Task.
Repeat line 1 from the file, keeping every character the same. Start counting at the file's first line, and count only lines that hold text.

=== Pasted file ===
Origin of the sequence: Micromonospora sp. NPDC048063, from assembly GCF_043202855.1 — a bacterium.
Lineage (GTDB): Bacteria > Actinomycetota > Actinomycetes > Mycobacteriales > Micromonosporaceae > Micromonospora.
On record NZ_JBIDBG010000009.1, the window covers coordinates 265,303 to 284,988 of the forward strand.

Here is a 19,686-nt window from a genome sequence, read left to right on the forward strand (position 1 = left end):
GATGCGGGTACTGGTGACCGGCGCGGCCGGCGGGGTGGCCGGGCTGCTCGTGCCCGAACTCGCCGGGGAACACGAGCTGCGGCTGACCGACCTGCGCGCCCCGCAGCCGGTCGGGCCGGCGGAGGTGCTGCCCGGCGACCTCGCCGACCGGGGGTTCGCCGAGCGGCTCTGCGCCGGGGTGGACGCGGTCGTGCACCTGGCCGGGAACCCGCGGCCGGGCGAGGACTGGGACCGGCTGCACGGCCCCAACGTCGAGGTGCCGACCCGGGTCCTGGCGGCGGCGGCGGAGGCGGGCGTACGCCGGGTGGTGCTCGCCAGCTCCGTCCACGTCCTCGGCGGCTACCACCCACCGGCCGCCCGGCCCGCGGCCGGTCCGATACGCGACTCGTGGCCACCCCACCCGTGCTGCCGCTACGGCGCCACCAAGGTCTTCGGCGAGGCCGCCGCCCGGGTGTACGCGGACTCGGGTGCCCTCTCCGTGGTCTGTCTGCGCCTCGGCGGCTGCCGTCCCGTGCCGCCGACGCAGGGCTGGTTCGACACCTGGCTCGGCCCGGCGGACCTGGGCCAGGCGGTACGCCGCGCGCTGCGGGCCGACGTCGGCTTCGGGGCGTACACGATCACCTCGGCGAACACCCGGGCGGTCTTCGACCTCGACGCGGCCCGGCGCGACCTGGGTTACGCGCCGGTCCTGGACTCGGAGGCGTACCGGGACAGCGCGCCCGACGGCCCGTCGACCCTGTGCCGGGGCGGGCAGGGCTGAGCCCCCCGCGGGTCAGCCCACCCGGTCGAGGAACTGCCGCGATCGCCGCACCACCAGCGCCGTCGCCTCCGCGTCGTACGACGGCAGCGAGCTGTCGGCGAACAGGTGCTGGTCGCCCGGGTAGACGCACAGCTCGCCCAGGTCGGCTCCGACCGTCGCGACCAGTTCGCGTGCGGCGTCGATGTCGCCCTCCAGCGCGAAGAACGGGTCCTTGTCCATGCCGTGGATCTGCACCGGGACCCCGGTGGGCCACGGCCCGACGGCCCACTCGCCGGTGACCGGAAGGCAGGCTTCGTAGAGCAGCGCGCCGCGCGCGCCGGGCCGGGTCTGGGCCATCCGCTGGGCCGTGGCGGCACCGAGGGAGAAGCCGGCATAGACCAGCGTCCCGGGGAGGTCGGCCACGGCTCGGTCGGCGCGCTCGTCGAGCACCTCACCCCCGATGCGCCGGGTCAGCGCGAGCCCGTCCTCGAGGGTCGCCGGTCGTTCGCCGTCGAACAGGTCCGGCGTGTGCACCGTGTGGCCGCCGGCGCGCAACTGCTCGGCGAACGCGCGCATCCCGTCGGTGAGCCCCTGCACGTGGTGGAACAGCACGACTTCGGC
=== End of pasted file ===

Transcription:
Origin of the sequence: Micromonospora sp. NPDC048063, from assembly GCF_043202855.1 — a bacterium.